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Abstract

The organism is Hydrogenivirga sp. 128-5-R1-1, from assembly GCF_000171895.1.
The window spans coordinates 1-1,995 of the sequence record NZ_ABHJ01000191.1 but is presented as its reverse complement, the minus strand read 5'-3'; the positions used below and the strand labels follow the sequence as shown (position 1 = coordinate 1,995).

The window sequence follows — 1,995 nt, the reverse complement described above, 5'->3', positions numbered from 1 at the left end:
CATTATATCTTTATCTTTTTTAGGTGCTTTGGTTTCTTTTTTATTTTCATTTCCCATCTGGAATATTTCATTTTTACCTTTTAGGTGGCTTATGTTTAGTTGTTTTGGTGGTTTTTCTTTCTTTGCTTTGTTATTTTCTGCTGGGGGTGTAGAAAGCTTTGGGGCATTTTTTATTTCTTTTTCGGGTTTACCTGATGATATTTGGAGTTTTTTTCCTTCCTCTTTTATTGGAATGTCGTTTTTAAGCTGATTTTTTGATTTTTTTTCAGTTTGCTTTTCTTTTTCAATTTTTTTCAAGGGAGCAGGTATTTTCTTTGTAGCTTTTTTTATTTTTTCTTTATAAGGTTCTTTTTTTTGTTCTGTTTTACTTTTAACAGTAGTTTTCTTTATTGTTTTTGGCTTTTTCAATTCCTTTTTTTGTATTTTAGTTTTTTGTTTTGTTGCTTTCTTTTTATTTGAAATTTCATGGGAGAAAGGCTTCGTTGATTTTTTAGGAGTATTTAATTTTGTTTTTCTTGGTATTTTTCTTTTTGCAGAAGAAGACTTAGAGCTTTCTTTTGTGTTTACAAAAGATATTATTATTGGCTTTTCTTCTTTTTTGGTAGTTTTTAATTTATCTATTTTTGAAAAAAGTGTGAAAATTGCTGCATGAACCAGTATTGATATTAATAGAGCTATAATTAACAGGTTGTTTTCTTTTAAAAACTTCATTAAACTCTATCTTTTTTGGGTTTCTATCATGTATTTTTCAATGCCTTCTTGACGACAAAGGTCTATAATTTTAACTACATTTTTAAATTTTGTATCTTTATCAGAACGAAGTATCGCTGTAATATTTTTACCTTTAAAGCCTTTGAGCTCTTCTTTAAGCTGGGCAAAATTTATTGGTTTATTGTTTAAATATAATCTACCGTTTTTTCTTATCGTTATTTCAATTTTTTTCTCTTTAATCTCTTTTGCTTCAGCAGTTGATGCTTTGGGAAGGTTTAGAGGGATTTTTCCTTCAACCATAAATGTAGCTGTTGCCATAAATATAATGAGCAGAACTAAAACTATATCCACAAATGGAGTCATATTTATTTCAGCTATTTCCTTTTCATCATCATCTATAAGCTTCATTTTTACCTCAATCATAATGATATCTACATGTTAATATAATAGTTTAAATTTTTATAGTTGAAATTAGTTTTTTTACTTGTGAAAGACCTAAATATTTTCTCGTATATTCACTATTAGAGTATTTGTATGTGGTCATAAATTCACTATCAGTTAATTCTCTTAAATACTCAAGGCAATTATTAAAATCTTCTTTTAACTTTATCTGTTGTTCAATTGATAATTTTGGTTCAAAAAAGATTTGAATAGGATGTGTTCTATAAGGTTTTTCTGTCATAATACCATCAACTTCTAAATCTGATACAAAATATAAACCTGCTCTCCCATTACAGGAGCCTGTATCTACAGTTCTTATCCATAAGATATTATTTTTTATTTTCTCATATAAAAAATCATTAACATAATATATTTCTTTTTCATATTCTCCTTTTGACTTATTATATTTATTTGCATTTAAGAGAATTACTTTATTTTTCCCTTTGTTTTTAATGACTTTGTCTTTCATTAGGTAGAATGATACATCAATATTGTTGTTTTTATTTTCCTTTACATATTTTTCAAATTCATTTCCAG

Plant research and breeding has a long and successful history in the Scandinavian countries, Denmark, Finland, Norway and Sweden. Researchers in the region have been early in adopting plant gene technologies as they developed. This review gives a background, as well as discuss the current and future progress of plant gene technology in these four countries. Country-specific details of the regulation of genetically modified plants are described, as well as similarities and differences in the approach to regulation of novel genome-editing techniques. Also, the development of a sustainable bioeconomy may encompass the application of plant gene technology and we discuss whether or not this is reflected in current associated national strategies. In addition, country-specific information about the opinion of the public and other stakeholders on plant gene technology is presented, together with a country-wise political comparison and a discussion of the potential reciprocal influence between public opinion and the political process of policy development. The Scandinavian region is unique in several aspects, such as climate and certain agriculturally related regulations, and at the same time the region is vulnerable to changes in plant breeding investments due to the relatively small market sizes. It is therefore important to discuss the role and regulation of innovative solutions in Scandinavian plant research and breeding.